|Liberal Party ²||137,255||13.6||17||+3|
|National Religious Party||98,786||9.8||12||0|
|Poalei Agudat Yisrael||19,428||1.9||2||0|
|Cooperation and Brotherhood||19,342||1.9||2||0|
|Progress and Development||16,034||1.6||2||0|
|Progress and Work||3,561||0.4||0||0|
|Religious Sephardim List||3,181||0.3||0||New|
|Supporters of Democracy||335||0.0||0||New|
|Source: Nohlen et al.|
¹ Eight MKs broke away from Mapai to establish Rafi.
³ Two MKs broke away from Maki to establish Rakah.
The fifth Knesset started with David Ben-Gurion's Mapai party forming the tenth government on 2 November 1961. His coalition included the National Religious Party, Ahdut HaAvoda, Agudat Israel Workers, Cooperation and Brotherhood and Progress and Development, and had 13 ministers. Kadish Luz of Mapai was appointed Knesset Speaker. The government collapsed when Ben-Gurion resigned on 16 June 1963 citing personal reasons, but in reality was annoyed at a perceived lack of support from his colleagues. He later broke away from Mapai with several colleagues to form Rafi.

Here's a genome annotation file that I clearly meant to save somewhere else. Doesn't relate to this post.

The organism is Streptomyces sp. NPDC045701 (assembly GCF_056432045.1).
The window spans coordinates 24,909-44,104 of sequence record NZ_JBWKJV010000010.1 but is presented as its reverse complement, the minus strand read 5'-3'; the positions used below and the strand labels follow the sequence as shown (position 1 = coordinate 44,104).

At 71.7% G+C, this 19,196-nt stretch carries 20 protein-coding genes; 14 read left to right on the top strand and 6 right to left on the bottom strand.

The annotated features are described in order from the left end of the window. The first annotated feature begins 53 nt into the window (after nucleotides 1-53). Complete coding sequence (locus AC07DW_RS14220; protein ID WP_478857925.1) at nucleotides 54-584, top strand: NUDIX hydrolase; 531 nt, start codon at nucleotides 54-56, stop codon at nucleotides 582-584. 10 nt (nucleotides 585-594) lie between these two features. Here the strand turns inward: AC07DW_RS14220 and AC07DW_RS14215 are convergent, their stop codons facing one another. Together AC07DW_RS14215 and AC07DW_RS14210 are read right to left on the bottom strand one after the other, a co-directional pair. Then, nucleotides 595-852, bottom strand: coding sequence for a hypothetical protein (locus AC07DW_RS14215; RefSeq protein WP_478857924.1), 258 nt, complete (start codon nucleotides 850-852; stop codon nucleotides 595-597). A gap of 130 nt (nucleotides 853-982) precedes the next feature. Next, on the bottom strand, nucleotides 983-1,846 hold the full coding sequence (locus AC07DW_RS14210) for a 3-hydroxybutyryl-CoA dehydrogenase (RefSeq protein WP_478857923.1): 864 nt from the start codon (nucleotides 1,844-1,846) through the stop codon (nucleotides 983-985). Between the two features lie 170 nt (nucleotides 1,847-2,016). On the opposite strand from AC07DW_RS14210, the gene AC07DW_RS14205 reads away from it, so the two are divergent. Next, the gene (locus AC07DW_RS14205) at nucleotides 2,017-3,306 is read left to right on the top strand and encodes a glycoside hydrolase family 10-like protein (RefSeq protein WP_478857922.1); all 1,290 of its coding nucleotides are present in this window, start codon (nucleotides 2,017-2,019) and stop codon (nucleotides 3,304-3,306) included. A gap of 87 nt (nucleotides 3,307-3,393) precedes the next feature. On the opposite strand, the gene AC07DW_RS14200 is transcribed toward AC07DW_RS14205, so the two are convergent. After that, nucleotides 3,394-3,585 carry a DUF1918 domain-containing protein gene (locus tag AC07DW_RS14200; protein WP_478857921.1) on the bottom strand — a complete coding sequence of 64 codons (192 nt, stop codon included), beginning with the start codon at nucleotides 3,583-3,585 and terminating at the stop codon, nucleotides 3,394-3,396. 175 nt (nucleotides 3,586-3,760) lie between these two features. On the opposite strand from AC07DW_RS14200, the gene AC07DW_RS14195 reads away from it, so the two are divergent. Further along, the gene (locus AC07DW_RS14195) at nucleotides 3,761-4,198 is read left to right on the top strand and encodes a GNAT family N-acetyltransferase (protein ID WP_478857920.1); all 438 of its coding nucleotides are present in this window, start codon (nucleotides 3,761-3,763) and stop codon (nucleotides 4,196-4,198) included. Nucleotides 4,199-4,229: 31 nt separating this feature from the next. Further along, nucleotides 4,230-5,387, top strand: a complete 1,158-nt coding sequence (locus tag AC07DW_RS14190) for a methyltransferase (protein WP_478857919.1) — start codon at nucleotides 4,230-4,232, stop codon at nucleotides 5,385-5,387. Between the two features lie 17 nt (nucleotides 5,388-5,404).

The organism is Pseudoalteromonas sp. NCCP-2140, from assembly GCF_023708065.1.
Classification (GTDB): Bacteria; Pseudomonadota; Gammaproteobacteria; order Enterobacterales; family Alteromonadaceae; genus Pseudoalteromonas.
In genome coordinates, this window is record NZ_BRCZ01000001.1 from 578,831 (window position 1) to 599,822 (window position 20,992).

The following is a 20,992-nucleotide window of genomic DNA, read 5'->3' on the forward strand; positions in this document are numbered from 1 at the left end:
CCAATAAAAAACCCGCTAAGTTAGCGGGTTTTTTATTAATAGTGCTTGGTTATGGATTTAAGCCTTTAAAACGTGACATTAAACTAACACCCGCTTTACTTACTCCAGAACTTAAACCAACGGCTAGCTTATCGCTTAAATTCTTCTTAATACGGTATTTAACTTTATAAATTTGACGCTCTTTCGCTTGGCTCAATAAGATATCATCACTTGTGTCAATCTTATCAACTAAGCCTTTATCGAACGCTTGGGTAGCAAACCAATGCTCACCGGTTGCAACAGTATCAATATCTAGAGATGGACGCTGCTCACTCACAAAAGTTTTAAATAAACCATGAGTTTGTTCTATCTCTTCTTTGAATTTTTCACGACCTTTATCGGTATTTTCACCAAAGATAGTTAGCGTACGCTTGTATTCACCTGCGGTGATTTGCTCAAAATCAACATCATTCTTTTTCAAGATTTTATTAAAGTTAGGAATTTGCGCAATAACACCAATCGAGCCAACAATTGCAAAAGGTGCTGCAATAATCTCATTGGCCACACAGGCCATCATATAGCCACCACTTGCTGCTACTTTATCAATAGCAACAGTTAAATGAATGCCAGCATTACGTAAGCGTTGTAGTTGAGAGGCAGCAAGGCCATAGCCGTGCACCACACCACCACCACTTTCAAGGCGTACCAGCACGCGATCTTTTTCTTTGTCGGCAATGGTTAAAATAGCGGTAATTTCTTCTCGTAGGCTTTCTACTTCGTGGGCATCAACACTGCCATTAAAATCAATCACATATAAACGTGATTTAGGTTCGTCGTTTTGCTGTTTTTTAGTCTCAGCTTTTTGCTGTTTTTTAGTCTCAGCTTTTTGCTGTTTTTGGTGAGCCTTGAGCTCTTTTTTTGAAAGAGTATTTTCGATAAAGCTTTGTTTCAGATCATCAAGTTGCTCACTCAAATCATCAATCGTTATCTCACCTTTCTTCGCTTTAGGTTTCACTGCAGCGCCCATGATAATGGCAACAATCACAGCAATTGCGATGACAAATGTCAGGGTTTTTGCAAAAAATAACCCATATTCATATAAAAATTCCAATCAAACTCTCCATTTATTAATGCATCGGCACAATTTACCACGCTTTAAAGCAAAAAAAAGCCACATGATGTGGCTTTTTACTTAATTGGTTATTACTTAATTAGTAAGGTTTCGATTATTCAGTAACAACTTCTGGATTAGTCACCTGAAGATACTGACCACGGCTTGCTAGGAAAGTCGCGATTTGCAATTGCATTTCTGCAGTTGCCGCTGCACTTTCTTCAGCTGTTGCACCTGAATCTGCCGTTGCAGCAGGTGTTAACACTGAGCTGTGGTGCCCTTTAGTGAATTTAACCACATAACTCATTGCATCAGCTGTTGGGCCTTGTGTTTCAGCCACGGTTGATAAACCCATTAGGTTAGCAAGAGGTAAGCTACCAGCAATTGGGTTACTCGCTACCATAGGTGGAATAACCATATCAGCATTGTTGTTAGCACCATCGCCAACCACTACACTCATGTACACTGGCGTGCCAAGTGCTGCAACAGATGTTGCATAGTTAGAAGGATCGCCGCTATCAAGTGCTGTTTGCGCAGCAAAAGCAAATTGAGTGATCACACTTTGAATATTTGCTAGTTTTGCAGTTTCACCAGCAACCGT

Levi Eshkol took over Mapai and formed the eleventh government on 26 June 1963 with the same coalition partners as previously, but one more minister. The government resigned on 10 December 1964 when Ben-Gurion demanded that members of the Supreme Court investigate the Lavon Affair.
Eshkol formed the twelfth government a week later on 22 December 1964 with the same coalition partners and ministers as previously.
The fifth Knesset was notable for the coalescing of the two major right-wing parties (Herut and the Liberal Party) to form an electoral block (Gahal) capable of threatening Mapai's hegemony in Israeli politics. Gahal, which by then had become Likud, finally overtook Mapai (which had merged into the Alignment) in the 1977 elections.